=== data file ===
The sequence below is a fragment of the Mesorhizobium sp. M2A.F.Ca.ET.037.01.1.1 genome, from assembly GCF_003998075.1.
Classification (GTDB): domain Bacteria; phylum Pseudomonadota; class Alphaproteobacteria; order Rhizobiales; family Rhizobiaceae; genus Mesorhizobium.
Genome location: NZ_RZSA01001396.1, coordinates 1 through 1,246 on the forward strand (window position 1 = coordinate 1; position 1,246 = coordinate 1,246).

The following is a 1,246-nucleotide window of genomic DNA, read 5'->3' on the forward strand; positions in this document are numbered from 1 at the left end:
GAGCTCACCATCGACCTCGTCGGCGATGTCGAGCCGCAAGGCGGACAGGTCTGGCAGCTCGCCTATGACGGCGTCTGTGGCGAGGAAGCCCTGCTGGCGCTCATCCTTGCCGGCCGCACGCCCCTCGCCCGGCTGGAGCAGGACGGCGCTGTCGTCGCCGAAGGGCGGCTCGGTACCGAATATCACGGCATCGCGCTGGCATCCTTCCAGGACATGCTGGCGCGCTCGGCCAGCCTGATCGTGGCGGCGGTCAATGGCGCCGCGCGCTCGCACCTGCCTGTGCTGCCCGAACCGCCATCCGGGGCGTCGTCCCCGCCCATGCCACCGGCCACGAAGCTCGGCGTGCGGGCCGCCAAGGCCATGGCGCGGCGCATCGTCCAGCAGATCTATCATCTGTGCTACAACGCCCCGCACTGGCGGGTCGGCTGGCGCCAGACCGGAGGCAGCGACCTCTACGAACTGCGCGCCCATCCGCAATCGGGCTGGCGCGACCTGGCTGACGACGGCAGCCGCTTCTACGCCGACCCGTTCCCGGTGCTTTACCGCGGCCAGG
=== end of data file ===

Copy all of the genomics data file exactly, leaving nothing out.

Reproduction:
The sequence below is a fragment of the Mesorhizobium sp. M2A.F.Ca.ET.037.01.1.1 genome, from assembly GCF_003998075.1.
Classification (GTDB): domain Bacteria; phylum Pseudomonadota; class Alphaproteobacteria; order Rhizobiales; family Rhizobiaceae; genus Mesorhizobium.
Genome location: NZ_RZSA01001396.1, coordinates 1 through 1,246 on the forward strand (window position 1 = coordinate 1; position 1,246 = coordinate 1,246).

The following is a 1,246-nucleotide window of genomic DNA, read 5'->3' on the forward strand; positions in this document are numbered from 1 at the left end:
GAGCTCACCATCGACCTCGTCGGCGATGTCGAGCCGCAAGGCGGACAGGTCTGGCAGCTCGCCTATGACGGCGTCTGTGGCGAGGAAGCCCTGCTGGCGCTCATCCTTGCCGGCCGCACGCCCCTCGCCCGGCTGGAGCAGGACGGCGCTGTCGTCGCCGAAGGGCGGCTCGGTACCGAATATCACGGCATCGCGCTGGCATCCTTCCAGGACATGCTGGCGCGCTCGGCCAGCCTGATCGTGGCGGCGGTCAATGGCGCCGCGCGCTCGCACCTGCCTGTGCTGCCCGAACCGCCATCCGGGGCGTCGTCCCCGCCCATGCCACCGGCCACGAAGCTCGGCGTGCGGGCCGCCAAGGCCATGGCGCGGCGCATCGTCCAGCAGATCTATCATCTGTGCTACAACGCCCCGCACTGGCGGGTCGGCTGGCGCCAGACCGGAGGCAGCGACCTCTACGAACTGCGCGCCCATCCGCAATCGGGCTGGCGCGACCTGGCTGACGACGGCAGCCGCTTCTACGCCGACCCGTTCCCGGTGCTTTACCGCGGCCAGG